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J Bone Joint Surg Am. 2006 Apr;88 Suppl 2:76-82.

Innervation, inflammation, and hypermobility may characterize pathologic disc degeneration: review of animal model data.

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Orthopaedic Bioengineering Laboratory, Department of Orthopaedic Surgery, University of California at San Francisco, Box 0514, 533 Parnassus Avenue, University Hall U-454, San Francisco, CA 94110, USA.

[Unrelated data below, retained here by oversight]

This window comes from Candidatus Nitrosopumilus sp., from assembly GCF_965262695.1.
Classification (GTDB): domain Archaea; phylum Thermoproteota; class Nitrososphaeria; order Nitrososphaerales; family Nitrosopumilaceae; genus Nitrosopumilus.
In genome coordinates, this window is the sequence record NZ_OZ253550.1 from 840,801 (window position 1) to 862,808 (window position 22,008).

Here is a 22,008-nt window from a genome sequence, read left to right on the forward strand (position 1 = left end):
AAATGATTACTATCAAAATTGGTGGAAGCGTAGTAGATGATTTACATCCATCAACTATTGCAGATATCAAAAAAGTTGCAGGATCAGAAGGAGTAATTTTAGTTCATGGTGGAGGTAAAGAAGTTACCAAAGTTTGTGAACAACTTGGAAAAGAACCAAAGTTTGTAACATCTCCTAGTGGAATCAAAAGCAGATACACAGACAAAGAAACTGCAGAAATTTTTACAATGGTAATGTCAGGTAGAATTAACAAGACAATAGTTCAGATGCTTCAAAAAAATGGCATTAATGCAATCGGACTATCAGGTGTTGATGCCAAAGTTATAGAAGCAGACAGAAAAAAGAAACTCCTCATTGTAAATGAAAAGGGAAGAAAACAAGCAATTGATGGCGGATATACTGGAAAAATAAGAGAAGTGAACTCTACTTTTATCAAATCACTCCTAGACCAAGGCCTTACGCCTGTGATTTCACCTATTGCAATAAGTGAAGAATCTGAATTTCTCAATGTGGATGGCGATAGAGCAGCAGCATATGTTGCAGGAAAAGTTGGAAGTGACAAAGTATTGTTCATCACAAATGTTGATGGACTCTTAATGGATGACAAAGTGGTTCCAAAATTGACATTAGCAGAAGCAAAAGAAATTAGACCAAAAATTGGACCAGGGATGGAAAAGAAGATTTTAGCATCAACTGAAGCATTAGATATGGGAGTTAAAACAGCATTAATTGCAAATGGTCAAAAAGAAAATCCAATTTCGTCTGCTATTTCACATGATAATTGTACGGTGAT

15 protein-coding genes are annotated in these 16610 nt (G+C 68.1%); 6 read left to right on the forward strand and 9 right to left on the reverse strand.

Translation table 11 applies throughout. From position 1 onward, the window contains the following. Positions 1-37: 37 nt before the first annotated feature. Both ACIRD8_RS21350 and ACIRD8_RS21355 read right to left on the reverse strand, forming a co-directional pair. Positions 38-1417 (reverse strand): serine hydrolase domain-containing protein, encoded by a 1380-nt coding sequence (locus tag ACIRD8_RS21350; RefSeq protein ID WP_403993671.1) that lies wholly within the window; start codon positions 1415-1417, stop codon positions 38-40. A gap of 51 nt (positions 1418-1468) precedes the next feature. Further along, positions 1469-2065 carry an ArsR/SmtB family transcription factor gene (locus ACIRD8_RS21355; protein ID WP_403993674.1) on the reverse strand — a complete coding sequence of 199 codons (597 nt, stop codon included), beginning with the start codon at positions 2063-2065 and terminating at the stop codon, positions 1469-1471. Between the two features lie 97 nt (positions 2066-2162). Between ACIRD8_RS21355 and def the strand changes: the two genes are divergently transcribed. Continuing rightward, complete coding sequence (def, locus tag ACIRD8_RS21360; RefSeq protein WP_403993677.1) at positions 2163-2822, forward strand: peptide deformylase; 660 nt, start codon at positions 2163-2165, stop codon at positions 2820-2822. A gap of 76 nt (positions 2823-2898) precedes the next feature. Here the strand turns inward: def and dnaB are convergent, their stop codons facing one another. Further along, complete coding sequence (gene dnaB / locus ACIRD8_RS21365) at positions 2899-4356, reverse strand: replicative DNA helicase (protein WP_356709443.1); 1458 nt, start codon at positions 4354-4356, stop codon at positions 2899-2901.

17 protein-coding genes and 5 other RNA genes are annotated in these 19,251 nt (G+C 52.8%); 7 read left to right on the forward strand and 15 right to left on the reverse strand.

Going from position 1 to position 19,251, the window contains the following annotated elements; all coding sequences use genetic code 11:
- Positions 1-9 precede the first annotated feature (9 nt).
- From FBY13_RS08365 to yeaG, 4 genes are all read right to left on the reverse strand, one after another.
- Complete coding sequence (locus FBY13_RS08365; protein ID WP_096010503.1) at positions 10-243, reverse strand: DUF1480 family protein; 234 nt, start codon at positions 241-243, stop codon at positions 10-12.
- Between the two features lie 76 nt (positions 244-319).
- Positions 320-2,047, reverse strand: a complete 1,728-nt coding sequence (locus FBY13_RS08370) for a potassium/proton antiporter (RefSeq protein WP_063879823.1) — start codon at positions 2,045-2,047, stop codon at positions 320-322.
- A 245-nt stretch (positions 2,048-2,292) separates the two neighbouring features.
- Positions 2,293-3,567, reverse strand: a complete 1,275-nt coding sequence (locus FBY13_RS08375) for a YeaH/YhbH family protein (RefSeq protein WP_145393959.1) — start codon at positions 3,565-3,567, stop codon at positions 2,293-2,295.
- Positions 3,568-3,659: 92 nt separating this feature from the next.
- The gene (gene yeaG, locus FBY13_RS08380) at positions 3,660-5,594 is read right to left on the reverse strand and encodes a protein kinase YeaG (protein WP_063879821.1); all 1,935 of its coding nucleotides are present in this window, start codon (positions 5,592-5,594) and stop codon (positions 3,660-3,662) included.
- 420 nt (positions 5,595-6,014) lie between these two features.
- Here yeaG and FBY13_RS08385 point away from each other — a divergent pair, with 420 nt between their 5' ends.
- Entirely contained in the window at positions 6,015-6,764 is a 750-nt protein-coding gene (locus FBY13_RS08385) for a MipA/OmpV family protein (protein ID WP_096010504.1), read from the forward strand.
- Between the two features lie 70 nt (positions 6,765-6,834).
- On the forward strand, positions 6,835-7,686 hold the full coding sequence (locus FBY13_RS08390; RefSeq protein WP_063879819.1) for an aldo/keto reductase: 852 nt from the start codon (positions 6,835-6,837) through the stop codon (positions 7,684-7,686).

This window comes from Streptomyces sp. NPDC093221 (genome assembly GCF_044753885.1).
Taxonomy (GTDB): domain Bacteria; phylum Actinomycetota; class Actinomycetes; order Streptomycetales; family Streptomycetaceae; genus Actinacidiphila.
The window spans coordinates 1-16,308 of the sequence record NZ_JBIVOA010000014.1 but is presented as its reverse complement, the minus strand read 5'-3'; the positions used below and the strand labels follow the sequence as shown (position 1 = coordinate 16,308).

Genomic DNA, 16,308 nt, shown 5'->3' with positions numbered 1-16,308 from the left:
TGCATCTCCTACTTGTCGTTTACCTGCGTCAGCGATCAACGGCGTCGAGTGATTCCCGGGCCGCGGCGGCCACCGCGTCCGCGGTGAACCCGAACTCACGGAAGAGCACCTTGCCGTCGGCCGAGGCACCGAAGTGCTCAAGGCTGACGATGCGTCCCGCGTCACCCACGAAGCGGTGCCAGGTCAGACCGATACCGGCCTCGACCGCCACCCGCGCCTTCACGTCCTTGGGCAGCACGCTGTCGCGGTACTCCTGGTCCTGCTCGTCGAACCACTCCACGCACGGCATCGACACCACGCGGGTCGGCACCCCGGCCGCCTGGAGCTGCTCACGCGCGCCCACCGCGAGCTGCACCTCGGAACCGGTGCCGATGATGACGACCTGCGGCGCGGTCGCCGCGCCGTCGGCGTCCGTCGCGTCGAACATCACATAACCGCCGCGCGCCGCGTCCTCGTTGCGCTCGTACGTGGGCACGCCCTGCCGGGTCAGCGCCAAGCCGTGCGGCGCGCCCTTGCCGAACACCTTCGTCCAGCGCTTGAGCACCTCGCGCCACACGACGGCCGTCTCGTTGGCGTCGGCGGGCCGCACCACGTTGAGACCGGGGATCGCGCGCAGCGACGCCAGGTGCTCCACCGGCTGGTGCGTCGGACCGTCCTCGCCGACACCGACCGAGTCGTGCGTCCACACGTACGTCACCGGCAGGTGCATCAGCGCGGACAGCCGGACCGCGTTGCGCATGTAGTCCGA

Animal models provide important clues to the pathomechanisms of human intervertebral disc degeneration. Previous reviews on this topic have highlighted the fact that loss of nuclear volume (and, consequently, pressure) is a common trigger for tissue-remodeling and anatomic change consistent with degeneration in humans. Unfortunately, a large gap still exists in the medical knowledge base that serves to distinguish symptomatic from asymptomatic degeneration. Because disc degeneration per se is not a basis for clinical intervention, identification of specific features underlying discogenic pain is of the utmost importance to advance the current level of care and identify novel therapeutic targets. This article presents animal-model evidence that pathologic, or painful, degeneration is characterized by ineffective injury-healing of peripheral tissue. Because the disc is only vascularized at the vertebral end plate and the outer part of the anulus, these are the likely sites for focal damage, inflammation, neoinnervation, and nociceptor sensitization. Consequently, while nuclear insufficiency is likely the root of degenerative change, the end plate and peripheral part of the anulus are more likely the source of patient discomfort.

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